For the convenience of comparison, the distributions of the orbital angular momentum density of a standard Laguerre-Gaussian beam in the reference plane z = 20[lambda] are shown in Figs. 5-7. The equation used is from Ref. [39]. Figs. 5-7 match with Figs. 2-4 in terms of beam parameters. Under the same conditions, the distributions of the orbital angular momentum density of elegant and standard Laguerre-Gaussian beams are different. When m = 0, the positive and the negative angular momentum densities takes on staggered distribution. When m is a positive integer, the distribution of the orbital angular momentum density is composed of two central lobes and n pairs of side lobes, which surround the two central lobes. All of the lobes are located in the horizontal direction. With increasing the angular mode number or the beam waist width, the shape of the distribution of the orbital angular momentum density keeps nearly invariant and only expands in the pattern size. With increasing the radial mode number, the number of the side lobes surrounding the central lobes increases, and the pattern size also augments. Under the same conditions, the magnitude and the pattern size of the orbital angular momentum density of the standard Laguerre-Gaussian beam are both larger than those of the elegant Laguerre-Gaussian beam. However, elegant and standard Laguerre-Gaussian beams have one thing in common. Of the angular mode number, the radial mode number, and the beam waist width, the orbital angular momentum density is most sensitive to the angular mode number and is most insensitive to the beam waist width. The advantage of the elegant Laguerre-Gaussian beam over the standard Laguerre-Gaussian beam is the relatively uniform distribution of the orbital angular momentum density.

4. CONCLUSIONS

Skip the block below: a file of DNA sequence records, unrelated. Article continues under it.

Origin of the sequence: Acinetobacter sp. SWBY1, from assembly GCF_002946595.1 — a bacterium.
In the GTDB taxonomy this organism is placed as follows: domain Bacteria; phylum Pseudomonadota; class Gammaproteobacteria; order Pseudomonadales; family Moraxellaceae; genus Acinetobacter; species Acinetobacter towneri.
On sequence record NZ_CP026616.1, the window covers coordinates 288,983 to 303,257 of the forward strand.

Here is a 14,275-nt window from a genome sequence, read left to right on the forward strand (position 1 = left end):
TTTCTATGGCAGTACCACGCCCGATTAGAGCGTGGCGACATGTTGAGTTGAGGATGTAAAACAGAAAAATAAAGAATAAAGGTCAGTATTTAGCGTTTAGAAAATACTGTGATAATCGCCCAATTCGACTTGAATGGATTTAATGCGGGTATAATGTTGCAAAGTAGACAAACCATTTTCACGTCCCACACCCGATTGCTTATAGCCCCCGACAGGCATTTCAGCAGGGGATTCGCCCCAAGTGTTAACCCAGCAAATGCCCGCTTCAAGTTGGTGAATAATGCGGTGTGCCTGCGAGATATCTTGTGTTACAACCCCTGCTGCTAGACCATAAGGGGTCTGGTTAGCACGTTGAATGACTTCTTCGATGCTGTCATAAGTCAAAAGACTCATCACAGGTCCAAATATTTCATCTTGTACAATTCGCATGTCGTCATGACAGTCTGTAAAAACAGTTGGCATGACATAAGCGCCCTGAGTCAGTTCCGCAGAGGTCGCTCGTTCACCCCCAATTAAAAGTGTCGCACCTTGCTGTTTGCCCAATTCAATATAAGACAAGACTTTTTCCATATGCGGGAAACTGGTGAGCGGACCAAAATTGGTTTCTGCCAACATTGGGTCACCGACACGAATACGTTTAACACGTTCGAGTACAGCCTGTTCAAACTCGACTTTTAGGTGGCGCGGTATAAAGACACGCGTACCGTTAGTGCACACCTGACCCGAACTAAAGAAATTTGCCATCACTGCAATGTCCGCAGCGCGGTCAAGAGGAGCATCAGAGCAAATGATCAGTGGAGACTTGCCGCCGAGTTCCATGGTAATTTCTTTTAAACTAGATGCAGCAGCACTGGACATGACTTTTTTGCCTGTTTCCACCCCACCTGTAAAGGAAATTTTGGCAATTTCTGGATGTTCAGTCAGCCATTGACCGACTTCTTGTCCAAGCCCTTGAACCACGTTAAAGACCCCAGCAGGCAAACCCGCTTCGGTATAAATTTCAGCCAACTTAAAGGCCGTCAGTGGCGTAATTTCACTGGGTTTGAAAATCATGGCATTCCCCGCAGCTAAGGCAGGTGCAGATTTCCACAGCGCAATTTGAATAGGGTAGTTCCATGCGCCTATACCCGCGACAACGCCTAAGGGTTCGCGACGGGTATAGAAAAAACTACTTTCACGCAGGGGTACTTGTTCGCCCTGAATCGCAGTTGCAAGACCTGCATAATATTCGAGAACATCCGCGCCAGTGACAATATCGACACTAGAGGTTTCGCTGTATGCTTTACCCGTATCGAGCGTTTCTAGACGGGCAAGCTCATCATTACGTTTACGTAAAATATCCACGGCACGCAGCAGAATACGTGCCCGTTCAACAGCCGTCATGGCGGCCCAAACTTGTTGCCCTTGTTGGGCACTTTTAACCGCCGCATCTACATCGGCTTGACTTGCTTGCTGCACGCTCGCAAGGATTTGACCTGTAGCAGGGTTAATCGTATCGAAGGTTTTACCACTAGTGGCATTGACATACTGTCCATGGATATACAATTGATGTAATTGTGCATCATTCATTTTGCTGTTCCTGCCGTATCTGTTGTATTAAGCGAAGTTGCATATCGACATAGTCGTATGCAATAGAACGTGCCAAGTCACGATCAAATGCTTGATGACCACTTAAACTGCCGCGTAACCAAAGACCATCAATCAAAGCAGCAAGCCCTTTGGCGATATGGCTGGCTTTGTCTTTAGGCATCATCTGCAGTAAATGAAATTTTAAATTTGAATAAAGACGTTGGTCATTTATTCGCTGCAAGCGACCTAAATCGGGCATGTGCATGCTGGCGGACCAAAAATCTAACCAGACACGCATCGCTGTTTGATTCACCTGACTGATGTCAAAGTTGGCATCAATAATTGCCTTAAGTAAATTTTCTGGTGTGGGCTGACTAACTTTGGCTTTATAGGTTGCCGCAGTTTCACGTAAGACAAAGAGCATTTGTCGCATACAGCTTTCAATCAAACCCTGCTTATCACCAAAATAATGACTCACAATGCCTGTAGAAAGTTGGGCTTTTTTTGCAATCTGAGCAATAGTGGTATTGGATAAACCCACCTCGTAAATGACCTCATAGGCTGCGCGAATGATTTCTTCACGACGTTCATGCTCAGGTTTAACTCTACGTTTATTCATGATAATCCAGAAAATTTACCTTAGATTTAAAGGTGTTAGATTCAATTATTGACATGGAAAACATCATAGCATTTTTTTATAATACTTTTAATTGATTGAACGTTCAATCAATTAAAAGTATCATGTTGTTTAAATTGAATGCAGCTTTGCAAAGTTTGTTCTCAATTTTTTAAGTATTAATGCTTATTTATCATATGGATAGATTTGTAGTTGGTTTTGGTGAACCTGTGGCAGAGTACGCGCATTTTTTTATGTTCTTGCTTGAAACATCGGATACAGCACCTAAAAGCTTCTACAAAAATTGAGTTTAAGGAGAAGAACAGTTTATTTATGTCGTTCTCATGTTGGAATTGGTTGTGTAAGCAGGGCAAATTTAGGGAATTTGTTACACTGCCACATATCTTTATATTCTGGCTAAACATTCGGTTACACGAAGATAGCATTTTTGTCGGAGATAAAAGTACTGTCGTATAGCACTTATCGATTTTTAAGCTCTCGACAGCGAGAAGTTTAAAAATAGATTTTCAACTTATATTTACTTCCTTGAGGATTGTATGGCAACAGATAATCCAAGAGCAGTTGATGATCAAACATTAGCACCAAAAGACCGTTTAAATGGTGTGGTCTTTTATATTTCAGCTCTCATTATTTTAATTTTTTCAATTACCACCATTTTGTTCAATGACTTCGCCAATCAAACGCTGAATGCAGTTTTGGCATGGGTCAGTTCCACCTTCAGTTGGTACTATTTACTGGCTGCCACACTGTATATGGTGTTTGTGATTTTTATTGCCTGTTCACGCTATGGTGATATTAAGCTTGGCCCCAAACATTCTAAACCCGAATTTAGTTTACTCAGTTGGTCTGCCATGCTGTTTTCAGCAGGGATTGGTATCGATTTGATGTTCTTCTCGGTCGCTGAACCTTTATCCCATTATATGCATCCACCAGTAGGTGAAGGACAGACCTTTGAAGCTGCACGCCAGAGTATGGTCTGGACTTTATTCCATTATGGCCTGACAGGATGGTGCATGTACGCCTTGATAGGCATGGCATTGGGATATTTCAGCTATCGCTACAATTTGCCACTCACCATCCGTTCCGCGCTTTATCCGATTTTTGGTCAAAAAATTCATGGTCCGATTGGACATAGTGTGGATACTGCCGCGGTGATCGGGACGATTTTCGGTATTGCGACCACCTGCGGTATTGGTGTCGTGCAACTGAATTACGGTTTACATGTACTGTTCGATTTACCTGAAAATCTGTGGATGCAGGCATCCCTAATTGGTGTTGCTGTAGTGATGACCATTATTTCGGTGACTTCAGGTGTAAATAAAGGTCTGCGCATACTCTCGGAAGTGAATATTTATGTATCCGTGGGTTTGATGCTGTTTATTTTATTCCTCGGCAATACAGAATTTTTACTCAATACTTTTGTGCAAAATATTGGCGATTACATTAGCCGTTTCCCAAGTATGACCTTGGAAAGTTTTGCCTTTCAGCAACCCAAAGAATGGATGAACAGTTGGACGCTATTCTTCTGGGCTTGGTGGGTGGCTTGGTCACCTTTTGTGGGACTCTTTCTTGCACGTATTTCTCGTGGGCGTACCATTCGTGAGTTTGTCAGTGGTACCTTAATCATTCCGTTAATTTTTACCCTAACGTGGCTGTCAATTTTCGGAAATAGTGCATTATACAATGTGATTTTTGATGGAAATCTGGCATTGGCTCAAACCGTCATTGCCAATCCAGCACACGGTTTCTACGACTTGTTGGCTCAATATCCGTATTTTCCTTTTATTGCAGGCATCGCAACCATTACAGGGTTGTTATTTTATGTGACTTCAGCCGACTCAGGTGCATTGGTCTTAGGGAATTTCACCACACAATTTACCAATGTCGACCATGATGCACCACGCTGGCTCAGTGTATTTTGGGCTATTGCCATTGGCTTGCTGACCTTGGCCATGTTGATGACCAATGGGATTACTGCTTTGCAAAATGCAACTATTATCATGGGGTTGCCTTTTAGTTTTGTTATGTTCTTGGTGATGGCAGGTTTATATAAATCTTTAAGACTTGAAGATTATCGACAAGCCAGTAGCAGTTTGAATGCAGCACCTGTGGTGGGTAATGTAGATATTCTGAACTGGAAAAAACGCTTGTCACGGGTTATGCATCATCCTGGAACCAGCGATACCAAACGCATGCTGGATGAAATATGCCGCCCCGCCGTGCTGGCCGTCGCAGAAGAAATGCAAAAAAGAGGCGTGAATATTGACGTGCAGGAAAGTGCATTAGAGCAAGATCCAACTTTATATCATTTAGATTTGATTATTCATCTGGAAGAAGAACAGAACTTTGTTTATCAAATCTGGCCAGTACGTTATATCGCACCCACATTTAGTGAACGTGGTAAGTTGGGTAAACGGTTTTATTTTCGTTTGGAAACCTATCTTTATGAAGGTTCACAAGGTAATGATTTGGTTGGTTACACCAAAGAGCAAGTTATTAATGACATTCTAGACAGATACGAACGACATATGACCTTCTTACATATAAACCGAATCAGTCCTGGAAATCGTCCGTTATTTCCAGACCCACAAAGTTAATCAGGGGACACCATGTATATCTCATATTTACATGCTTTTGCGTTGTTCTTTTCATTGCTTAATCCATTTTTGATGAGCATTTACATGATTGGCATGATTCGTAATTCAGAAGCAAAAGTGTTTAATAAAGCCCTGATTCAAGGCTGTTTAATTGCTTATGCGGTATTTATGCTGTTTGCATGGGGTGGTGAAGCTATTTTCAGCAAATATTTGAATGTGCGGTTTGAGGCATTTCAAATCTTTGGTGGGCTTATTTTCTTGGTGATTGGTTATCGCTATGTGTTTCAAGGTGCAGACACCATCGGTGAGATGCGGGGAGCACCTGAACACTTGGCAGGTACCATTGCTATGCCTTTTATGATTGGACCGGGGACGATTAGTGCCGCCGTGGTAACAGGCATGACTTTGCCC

Based on the method of the vectorial angular spectrum, an analytical expression of the electric field of the elegant Laguerre-Gaussian beam in free space is derived beyond the paraxial approximation. The magnetic field of the elegant Laguerre-Gaussian beam is given by taking the curl of the obtained electric field. By using the expressions of the electromagnetic fields for the elegant Laguerre-Gaussian beam, the expression of the orbital angular momentum density of the elegant Laguerre-Gaussian beam is derived. The formula is applicable to both the near and far fields. As the overall transverse component of the orbital angular momentum is zero, only the longitudinal component of the orbital angular momentum density is taken into account. The effects of the three beam parameters on the distribution of the orbital angular momentum density of the elegant Laguerre-Gaussian beam are examined. When m [not equal to] 0, the distribution of the orbital angular momentum density is relatively stable and is composed of two symmetrical lobes. To acquire the maximum orbital angular momentum density, the optimal choice is to increase the angular mode number, and the second best choice is to increase the radial mode number. Also, the distribution of the orbital angular momentum density of the elegant Laguerre-Gaussian beam is compared with that of the standard Laguerre-Gaussian beam. When m [not equal to] 0, the distribution of the orbital angular momentum density of the standard Laguerre-Gaussian beam is composed of two central lobes and n pairs of side lobes. Under the same conditions, the magnitude and the pattern size of the orbital angular momentum density of the standard Laguerre-Gaussian beam are both larger than those of the elegant Laguerre-Gaussian beam. However, the distribution of the orbital angular momentum density of the elegant Laguerre-Gaussian beam is more simple and centralized than that of the standard Laguerre-Gaussian beam. When altering the radial mode number, the distribution of the orbital angular momentum density of the elegant Laguerre-Gaussian beam is more stable than that of the standard Laguerre-Gaussian beam. As mentioned in the optical field, one wants to know the distribution of the optical field. When mentioned in the orbital angular momentum, one also wants to know the distribution of the orbital angular momentum density. The distribution of the orbital angular momentum density is significant to the optical trapping, optical guiding, and optical manipulation. Therefore, the present study is useful to e.g. optical trapping, optical guiding, and optical manipulation with an elegant Laguerre-Gaussian beam.